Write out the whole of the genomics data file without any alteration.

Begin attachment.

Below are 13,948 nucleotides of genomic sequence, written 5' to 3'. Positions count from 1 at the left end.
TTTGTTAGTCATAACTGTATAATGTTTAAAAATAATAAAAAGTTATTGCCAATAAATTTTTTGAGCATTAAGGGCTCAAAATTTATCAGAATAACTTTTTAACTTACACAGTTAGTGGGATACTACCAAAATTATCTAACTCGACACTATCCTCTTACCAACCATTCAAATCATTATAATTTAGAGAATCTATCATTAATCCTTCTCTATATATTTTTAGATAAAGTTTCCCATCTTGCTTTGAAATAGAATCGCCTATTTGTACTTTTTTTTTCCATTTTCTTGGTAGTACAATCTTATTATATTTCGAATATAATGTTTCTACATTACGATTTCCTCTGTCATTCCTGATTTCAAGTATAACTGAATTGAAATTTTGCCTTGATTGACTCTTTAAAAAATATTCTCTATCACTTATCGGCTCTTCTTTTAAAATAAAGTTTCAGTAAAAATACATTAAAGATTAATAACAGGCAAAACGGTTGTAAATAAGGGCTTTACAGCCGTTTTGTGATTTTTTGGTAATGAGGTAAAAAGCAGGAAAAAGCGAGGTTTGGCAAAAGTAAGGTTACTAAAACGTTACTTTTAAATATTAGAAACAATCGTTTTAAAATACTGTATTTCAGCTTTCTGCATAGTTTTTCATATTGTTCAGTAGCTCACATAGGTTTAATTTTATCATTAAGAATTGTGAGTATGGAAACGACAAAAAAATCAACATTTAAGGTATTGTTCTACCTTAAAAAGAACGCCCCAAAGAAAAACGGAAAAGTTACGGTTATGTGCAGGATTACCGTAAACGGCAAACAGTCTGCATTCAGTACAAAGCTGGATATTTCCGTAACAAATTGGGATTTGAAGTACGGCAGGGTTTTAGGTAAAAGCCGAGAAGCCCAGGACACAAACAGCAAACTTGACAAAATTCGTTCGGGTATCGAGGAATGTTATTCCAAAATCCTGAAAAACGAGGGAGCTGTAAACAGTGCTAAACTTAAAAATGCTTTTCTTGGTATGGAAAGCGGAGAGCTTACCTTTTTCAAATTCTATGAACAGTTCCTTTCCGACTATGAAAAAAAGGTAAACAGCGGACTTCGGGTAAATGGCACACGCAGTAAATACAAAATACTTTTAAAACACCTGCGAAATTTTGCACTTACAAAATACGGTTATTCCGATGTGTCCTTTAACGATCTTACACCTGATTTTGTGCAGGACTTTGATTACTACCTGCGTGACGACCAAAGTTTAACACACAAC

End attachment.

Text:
Below are 13,948 nucleotides of genomic sequence, written 5' to 3'. Positions count from 1 at the left end.
TTTGTTAGTCATAACTGTATAATGTTTAAAAATAATAAAAAGTTATTGCCAATAAATTTTTTGAGCATTAAGGGCTCAAAATTTATCAGAATAACTTTTTAACTTACACAGTTAGTGGGATACTACCAAAATTATCTAACTCGACACTATCCTCTTACCAACCATTCAAATCATTATAATTTAGAGAATCTATCATTAATCCTTCTCTATATATTTTTAGATAAAGTTTCCCATCTTGCTTTGAAATAGAATCGCCTATTTGTACTTTTTTTTTCCATTTTCTTGGTAGTACAATCTTATTATATTTCGAATATAATGTTTCTACATTACGATTTCCTCTGTCATTCCTGATTTCAAGTATAACTGAATTGAAATTTTGCCTTGATTGACTCTTTAAAAAATATTCTCTATCACTTATCGGCTCTTCTTTTAAAATAAAGTTTCAGTAAAAATACATTAAAGATTAATAACAGGCAAAACGGTTGTAAATAAGGGCTTTACAGCCGTTTTGTGATTTTTTGGTAATGAGGTAAAAAGCAGGAAAAAGCGAGGTTTGGCAAAAGTAAGGTTACTAAAACGTTACTTTTAAATATTAGAAACAATCGTTTTAAAATACTGTATTTCAGCTTTCTGCATAGTTTTTCATATTGTTCAGTAGCTCACATAGGTTTAATTTTATCATTAAGAATTGTGAGTATGGAAACGACAAAAAAATCAACATTTAAGGTATTGTTCTACCTTAAAAAGAACGCCCCAAAGAAAAACGGAAAAGTTACGGTTATGTGCAGGATTACCGTAAACGGCAAACAGTCTGCATTCAGTACAAAGCTGGATATTTCCGTAACAAATTGGGATTTGAAGTACGGCAGGGTTTTAGGTAAAAGCCGAGAAGCCCAGGACACAAACAGCAAACTTGACAAAATTCGTTCGGGTATCGAGGAATGTTATTCCAAAATCCTGAAAAACGAGGGAGCTGTAAACAGTGCTAAACTTAAAAATGCTTTTCTTGGTATGGAAAGCGGAGAGCTTACCTTTTTCAAATTCTATGAACAGTTCCTTTCCGACTATGAAAAAAAGGTAAACAGCGGACTTCGGGTAAATGGCACACGCAGTAAATACAAAATACTTTTAAAACACCTGCGAAATTTTGCACTTACAAAATACGGTTATTCCGATGTGTCCTTTAACGATCTTACACCTGATTTTGTGCAGGACTTTGATTACTACCTGCGTGACGACCAAAGTTTAACACACAAC